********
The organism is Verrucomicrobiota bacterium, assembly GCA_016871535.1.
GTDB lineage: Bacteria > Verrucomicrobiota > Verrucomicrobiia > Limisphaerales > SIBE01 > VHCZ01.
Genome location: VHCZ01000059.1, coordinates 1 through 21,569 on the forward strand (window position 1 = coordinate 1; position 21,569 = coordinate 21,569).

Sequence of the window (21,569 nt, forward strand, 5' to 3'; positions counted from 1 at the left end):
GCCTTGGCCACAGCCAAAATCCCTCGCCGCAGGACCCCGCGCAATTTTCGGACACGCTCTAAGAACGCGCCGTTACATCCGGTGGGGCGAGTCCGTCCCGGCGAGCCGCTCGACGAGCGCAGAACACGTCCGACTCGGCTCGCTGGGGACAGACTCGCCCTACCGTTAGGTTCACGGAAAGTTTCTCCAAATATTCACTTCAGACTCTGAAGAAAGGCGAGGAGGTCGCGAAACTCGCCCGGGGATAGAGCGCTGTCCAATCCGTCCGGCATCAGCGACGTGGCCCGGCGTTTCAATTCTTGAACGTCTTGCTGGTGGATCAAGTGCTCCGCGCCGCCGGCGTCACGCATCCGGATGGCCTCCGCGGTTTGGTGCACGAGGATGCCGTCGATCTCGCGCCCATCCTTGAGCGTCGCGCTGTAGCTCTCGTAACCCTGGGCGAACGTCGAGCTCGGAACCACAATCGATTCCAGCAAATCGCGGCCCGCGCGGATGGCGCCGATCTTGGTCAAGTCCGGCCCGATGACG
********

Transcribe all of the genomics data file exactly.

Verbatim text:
The organism is Verrucomicrobiota bacterium, assembly GCA_016871535.1.
GTDB lineage: Bacteria > Verrucomicrobiota > Verrucomicrobiia > Limisphaerales > SIBE01 > VHCZ01.
Genome location: VHCZ01000059.1, coordinates 1 through 21,569 on the forward strand (window position 1 = coordinate 1; position 21,569 = coordinate 21,569).

Sequence of the window (21,569 nt, forward strand, 5' to 3'; positions counted from 1 at the left end):
GCCTTGGCCACAGCCAAAATCCCTCGCCGCAGGACCCCGCGCAATTTTCGGACACGCTCTAAGAACGCGCCGTTACATCCGGTGGGGCGAGTCCGTCCCGGCGAGCCGCTCGACGAGCGCAGAACACGTCCGACTCGGCTCGCTGGGGACAGACTCGCCCTACCGTTAGGTTCACGGAAAGTTTCTCCAAATATTCACTTCAGACTCTGAAGAAAGGCGAGGAGGTCGCGAAACTCGCCCGGGGATAGAGCGCTGTCCAATCCGTCCGGCATCAGCGACGTGGCCCGGCGTTTCAATTCTTGAACGTCTTGCTGGTGGATCAAGTGCTCCGCGCCGCCGGCGTCACGCATCCGGATGGCCTCCGCGGTTTGGTGCACGAGGATGCCGTCGATCTCGCGCCCATCCTTGAGCGTCGCGCTGTAGCTCTCGTAACCCTGGGCGAACGTCGAGCTCGGAACCACAATCGATTCCAGCAAATCGCGGCCCGCGCGGATGGCGCCGATCTTGGTCAAGTCCGGCCCGATGACG